The first and perhaps most important decision that a scenery designer makes is what region to reproduce. Will it be exotic, like Mt. Everest, or domesticated, like central Germany? Tongass Fjords falls somewhere in between.
Set in the Alaskan wilderness, it is marked everywhere by natural grandeur, steep cliffs and long channels of water. You cannot go far, however, without finding signs of human habitation. For the pilot, there is a lot here to occupy the eye. For the designer, though, there are all kinds of challenges: terrain mesh, landclass, waterclass ground textures, shorelines -- and that is just for the natural landscape. For the human landscape, there will be a need for roads, logging trails, marine signals in the water, airports, town buildings, and cabins. And that is just the static scenery. Without moving objects, a well made scenery can feel lived in. But to feel alive, there has to be motion: sailing boats sailing, cruise ships cruising, airplanes taking off, kayakers paddling, birds circling.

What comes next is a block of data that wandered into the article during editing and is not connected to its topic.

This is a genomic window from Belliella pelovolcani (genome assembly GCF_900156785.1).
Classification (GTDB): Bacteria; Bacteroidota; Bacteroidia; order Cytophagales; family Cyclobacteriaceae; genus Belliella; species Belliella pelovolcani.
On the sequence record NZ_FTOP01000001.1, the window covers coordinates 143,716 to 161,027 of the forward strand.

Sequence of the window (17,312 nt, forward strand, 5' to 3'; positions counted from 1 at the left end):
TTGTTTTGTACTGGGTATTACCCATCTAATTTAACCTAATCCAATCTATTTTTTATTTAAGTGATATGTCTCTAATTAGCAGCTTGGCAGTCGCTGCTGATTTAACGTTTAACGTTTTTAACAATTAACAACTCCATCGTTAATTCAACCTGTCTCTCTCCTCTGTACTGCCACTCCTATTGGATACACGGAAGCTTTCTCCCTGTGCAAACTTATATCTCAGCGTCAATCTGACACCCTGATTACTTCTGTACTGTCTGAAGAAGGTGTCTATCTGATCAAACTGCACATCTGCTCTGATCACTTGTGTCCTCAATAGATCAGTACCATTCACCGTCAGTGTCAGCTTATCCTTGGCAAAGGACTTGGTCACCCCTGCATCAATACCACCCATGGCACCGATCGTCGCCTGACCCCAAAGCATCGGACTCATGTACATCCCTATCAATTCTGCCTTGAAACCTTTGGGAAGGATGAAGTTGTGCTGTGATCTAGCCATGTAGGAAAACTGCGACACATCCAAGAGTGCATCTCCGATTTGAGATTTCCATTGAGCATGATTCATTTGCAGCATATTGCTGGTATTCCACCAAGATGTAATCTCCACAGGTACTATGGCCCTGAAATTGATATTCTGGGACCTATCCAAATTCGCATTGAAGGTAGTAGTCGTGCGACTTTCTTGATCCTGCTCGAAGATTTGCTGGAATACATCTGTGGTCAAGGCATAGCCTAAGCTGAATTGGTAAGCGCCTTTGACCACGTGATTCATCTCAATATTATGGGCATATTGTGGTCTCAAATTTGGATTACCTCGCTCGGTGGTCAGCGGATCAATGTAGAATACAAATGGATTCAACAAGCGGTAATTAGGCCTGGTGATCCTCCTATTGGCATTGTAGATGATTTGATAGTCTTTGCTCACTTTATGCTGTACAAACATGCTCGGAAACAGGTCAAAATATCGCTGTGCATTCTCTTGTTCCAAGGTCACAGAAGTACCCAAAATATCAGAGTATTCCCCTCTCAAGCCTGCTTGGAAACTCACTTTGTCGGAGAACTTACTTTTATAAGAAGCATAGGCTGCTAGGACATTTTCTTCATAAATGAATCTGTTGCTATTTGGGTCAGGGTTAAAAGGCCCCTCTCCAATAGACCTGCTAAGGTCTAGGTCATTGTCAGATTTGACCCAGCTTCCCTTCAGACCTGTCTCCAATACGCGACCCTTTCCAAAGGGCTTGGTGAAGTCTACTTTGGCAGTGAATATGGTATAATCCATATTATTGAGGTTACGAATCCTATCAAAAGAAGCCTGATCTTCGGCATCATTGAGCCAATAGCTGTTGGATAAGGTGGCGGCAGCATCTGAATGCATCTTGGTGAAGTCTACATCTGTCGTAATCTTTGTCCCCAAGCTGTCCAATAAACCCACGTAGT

Creating a scenery package that combines all these features can be done: this product is proof of that. The problem is doing all of them well. It helps if you have done some of them before. Holger Sandmann is, with Bill Womack, the creator of Tongass Fjords and if you search the AVSIM file library for his name, you will find pieces of it in freeware form: coastlines and floatplane traffic for Glacier Bay, landclass for Innsbruck, moving boats for the Columbia River, AI helicopters for Honolulu. Over the years, Sandmann has mastered skills (and invented new techniques) in several different areas of scenery design, and in Tongass Fjords he brings them all together.
Tongass Fjords is the third in a series of Sandmann sceneries published by FSAddon, the first of which were Misty Fjords and Vancouver+. Bill Womack is now listed as a co-author for his work on the airports, but these have always been team projects: in this instance, landscaping and AI traffic by Sandmann, 3D buildings by Womack and Manfred Herz, custom ground textures by Ruud Faber, watercraft models by Mitsuya “Hama” Hamaguchi, Larry Sillsbee, and Bob Langendorfer, and aircraft models by Milton Shupe, Jun Kazama, and Ronald Zambrano. Then there’s the documentation by Bryan Kirk and François Dumas and the installer by Ken Peters. I could add more names, but the point is made: this scenery was a major, collaborative undertaking and it builds on skills and techniques that have been developed over a period of several years.
The total result is uniformly satisfying: there is nothing half-hearted about anything in the whole package, whether it is natural landscape, man-made structures, or moving vehicles.